Leokadiya Kashperova (1872–1940), hitherto consigned to a footnote in musical history as Stravinsky’s piano teacher, is undergoing rediscovery. A double graduate of the St Petersburg Conservatoire, she emerged as a virtuoso pianist and composer in the romantic tradition. She was associated with some of the great musicians of her day, including Balakirev and Auer. She performed in both Germany and the UK in the 1900s, but her career petered out after 1920.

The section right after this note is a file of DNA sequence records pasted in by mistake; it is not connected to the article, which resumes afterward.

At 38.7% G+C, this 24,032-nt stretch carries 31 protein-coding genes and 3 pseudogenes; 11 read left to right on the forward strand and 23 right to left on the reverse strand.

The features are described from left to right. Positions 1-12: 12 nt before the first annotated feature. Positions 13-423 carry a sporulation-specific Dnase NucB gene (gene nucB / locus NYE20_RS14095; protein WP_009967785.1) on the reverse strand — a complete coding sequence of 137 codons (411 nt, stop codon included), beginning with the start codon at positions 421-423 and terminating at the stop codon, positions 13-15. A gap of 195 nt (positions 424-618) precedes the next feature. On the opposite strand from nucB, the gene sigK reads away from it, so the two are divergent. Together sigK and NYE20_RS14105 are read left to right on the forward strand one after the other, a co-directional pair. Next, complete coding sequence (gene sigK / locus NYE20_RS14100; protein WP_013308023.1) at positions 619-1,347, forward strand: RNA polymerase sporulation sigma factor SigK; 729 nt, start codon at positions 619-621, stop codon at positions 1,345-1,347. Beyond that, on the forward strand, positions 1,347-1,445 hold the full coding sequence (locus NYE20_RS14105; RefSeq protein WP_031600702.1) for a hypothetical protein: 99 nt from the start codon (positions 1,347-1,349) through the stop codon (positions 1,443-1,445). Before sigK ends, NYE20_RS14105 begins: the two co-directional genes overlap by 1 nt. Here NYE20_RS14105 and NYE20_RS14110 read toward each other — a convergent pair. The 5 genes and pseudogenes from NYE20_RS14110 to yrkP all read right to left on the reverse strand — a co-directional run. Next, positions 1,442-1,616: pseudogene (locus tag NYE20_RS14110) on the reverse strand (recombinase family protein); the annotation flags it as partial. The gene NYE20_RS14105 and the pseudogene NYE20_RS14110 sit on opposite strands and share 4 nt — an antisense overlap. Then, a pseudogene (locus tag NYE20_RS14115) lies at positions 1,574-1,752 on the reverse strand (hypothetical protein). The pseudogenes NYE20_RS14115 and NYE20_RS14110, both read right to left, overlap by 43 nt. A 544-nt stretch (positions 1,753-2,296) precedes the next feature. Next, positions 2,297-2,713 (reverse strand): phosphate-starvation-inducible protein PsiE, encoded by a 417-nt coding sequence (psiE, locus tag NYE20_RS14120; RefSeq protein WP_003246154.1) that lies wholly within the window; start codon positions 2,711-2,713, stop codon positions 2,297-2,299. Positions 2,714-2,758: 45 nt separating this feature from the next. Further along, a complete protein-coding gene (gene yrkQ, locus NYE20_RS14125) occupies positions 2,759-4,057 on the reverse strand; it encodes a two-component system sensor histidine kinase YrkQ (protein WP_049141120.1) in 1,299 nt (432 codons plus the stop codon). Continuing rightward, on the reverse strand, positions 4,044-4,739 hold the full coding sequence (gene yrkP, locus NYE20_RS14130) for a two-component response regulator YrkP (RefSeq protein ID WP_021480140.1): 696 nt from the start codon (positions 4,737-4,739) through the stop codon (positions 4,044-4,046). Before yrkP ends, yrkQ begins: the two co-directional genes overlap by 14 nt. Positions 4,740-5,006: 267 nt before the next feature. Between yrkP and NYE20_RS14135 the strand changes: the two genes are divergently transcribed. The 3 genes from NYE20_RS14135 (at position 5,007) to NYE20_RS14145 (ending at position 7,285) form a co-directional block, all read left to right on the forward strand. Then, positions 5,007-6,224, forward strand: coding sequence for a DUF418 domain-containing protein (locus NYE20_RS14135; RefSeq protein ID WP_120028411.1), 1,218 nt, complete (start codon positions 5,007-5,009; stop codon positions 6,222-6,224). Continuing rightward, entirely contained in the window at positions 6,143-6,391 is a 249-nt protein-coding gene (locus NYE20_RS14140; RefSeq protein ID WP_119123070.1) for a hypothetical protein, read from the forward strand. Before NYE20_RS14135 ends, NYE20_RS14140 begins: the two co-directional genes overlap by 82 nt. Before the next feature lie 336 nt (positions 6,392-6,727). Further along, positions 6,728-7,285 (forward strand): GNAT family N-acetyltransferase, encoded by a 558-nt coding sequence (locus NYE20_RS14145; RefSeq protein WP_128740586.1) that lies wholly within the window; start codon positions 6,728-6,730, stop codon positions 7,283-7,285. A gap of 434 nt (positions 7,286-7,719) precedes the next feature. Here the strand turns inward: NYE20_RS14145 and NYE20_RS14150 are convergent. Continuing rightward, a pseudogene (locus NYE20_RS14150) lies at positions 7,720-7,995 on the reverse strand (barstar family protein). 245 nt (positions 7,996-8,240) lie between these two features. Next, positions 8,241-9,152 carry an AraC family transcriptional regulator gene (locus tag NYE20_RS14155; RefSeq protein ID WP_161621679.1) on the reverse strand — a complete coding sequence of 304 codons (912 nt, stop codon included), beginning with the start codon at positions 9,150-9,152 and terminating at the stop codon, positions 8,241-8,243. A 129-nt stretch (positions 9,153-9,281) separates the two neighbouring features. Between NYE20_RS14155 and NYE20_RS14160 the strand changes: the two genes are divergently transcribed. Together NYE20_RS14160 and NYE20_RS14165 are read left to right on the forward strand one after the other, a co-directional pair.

The Piano Concerto (1900) is Kashperova's earliest surviving orchestral work, and it was premiered by the composer the following year in Moscow and St Petersburg, bringing her much wider recognition and paving the way for an international career. Cast in three movements and in a Romantic idiom, pianistic virtuosity is often channelled into the pianist’s left hand, which is required to negotiate widely-spaced ‘extreme’ arpeggios – awkwardly angular when adagio, fiendishly technical when molto allegro. Kashperova’s orchestral colours are achieved by felicitous solos for the woodwind, horns and brass. Noteworthy, too, are unexpected glimpses of chamber music when, in the last movement for example, the piano combines fleetingly with solo violin and solo cello in passages. The concerto’s quick music (Molto allegro and Allegro con anima) admirably portrays the vivacious personality of their composer, described in 1906 as offering those around her ‘an abundance of joy, excitement and fun’. The central movement, by contrast, is a tender Adagio which offers the listener a gem of musical poetry.